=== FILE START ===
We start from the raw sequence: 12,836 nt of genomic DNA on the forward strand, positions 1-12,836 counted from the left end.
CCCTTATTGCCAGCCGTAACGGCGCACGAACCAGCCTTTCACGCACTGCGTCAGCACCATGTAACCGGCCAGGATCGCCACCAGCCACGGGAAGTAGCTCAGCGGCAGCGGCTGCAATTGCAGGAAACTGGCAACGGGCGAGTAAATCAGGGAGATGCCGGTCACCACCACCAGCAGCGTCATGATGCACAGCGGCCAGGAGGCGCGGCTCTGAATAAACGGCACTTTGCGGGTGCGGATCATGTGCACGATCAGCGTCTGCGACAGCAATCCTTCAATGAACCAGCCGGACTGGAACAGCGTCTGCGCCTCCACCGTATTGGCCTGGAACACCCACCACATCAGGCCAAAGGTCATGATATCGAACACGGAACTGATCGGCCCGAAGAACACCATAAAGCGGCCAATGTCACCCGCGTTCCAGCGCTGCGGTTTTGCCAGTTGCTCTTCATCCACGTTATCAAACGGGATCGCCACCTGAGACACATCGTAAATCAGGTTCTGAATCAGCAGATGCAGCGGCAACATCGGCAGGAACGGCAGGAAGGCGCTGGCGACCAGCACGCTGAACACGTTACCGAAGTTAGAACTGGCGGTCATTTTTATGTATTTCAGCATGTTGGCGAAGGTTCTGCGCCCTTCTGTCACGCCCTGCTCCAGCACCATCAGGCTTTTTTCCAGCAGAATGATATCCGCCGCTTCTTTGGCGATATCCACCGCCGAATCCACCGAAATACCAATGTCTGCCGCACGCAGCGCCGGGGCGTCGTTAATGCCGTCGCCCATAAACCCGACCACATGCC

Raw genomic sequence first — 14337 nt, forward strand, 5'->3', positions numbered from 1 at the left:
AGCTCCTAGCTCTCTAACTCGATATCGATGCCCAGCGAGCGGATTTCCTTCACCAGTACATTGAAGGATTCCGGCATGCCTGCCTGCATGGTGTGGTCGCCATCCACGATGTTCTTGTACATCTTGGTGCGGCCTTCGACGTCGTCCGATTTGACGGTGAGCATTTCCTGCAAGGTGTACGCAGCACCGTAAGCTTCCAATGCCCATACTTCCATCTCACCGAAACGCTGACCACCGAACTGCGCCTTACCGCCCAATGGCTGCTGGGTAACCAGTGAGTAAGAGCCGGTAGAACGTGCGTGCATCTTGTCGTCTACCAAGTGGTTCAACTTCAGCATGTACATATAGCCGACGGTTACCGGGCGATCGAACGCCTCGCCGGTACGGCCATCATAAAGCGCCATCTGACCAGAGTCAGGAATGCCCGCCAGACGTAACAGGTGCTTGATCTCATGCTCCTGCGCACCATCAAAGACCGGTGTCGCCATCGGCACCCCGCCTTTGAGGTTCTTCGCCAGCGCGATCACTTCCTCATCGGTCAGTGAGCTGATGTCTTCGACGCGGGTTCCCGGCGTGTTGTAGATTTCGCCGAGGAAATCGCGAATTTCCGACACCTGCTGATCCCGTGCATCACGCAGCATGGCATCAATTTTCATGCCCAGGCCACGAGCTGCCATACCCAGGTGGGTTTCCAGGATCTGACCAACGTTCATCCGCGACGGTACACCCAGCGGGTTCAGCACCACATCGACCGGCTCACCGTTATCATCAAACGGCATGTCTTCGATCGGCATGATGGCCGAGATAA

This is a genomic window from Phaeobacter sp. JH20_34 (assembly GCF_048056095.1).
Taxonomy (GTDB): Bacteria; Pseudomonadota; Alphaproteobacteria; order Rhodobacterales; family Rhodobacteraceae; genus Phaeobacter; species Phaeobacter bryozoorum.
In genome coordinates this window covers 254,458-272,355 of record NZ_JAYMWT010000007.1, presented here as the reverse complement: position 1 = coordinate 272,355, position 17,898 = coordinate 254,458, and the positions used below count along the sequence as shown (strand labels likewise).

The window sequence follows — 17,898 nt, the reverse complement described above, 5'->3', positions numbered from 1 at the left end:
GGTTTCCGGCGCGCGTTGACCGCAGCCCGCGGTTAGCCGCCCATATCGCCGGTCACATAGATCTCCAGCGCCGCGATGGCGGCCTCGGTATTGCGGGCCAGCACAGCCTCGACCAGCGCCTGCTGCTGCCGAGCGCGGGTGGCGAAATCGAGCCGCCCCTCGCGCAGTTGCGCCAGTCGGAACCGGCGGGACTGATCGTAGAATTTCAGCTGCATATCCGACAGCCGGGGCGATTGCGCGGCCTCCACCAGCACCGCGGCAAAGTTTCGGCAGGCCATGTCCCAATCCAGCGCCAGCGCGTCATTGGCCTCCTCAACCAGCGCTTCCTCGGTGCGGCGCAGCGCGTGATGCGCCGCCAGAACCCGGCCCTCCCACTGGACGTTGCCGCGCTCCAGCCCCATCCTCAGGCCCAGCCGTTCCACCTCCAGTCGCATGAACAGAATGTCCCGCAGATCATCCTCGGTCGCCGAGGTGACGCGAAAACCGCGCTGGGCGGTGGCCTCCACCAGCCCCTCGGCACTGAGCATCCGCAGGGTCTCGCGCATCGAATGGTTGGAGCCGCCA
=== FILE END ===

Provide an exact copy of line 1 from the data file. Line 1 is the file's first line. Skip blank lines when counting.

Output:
We start from the raw sequence: 12,836 nt of genomic DNA on the forward strand, positions 1-12,836 counted from the left end.